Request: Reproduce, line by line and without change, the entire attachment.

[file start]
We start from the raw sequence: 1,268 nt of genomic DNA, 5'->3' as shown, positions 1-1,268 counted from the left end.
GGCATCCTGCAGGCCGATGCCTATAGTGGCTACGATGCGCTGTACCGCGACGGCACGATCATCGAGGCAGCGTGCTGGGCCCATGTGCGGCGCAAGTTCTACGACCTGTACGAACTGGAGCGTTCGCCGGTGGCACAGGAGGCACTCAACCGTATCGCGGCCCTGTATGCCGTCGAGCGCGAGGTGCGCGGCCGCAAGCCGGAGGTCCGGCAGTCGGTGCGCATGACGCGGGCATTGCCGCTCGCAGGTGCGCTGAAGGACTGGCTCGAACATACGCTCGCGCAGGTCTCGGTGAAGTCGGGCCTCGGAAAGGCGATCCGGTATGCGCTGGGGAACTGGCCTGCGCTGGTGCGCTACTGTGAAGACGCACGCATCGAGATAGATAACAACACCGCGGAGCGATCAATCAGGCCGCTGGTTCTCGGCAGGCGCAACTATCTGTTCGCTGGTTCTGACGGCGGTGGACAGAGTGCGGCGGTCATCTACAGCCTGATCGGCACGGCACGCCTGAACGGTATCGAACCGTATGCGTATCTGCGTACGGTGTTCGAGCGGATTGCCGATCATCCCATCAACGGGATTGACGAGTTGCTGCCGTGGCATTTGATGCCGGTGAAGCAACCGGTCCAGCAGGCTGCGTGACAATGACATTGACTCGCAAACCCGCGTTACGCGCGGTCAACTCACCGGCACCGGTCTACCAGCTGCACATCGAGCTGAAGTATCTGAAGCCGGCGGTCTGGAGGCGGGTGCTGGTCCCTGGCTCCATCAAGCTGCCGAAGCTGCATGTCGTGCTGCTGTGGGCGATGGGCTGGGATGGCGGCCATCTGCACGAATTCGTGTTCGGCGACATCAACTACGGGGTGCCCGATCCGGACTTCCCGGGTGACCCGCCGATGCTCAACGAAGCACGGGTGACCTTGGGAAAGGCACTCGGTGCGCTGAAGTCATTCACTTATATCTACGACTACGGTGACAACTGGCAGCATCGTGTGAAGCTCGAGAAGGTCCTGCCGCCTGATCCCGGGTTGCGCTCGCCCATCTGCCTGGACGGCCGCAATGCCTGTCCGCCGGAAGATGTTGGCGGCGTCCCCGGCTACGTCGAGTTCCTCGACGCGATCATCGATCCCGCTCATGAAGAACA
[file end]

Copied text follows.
We start from the raw sequence: 1,268 nt of genomic DNA, 5'->3' as shown, positions 1-1,268 counted from the left end.
GGCATCCTGCAGGCCGATGCCTATAGTGGCTACGATGCGCTGTACCGCGACGGCACGATCATCGAGGCAGCGTGCTGGGCCCATGTGCGGCGCAAGTTCTACGACCTGTACGAACTGGAGCGTTCGCCGGTGGCACAGGAGGCACTCAACCGTATCGCGGCCCTGTATGCCGTCGAGCGCGAGGTGCGCGGCCGCAAGCCGGAGGTCCGGCAGTCGGTGCGCATGACGCGGGCATTGCCGCTCGCAGGTGCGCTGAAGGACTGGCTCGAACATACGCTCGCGCAGGTCTCGGTGAAGTCGGGCCTCGGAAAGGCGATCCGGTATGCGCTGGGGAACTGGCCTGCGCTGGTGCGCTACTGTGAAGACGCACGCATCGAGATAGATAACAACACCGCGGAGCGATCAATCAGGCCGCTGGTTCTCGGCAGGCGCAACTATCTGTTCGCTGGTTCTGACGGCGGTGGACAGAGTGCGGCGGTCATCTACAGCCTGATCGGCACGGCACGCCTGAACGGTATCGAACCGTATGCGTATCTGCGTACGGTGTTCGAGCGGATTGCCGATCATCCCATCAACGGGATTGACGAGTTGCTGCCGTGGCATTTGATGCCGGTGAAGCAACCGGTCCAGCAGGCTGCGTGACAATGACATTGACTCGCAAACCCGCGTTACGCGCGGTCAACTCACCGGCACCGGTCTACCAGCTGCACATCGAGCTGAAGTATCTGAAGCCGGCGGTCTGGAGGCGGGTGCTGGTCCCTGGCTCCATCAAGCTGCCGAAGCTGCATGTCGTGCTGCTGTGGGCGATGGGCTGGGATGGCGGCCATCTGCACGAATTCGTGTTCGGCGACATCAACTACGGGGTGCCCGATCCGGACTTCCCGGGTGACCCGCCGATGCTCAACGAAGCACGGGTGACCTTGGGAAAGGCACTCGGTGCGCTGAAGTCATTCACTTATATCTACGACTACGGTGACAACTGGCAGCATCGTGTGAAGCTCGAGAAGGTCCTGCCGCCTGATCCCGGGTTGCGCTCGCCCATCTGCCTGGACGGCCGCAATGCCTGTCCGCCGGAAGATGTTGGCGGCGTCCCCGGCTACGTCGAGTTCCTCGACGCGATCATCGATCCCGCTCATGAAGAACA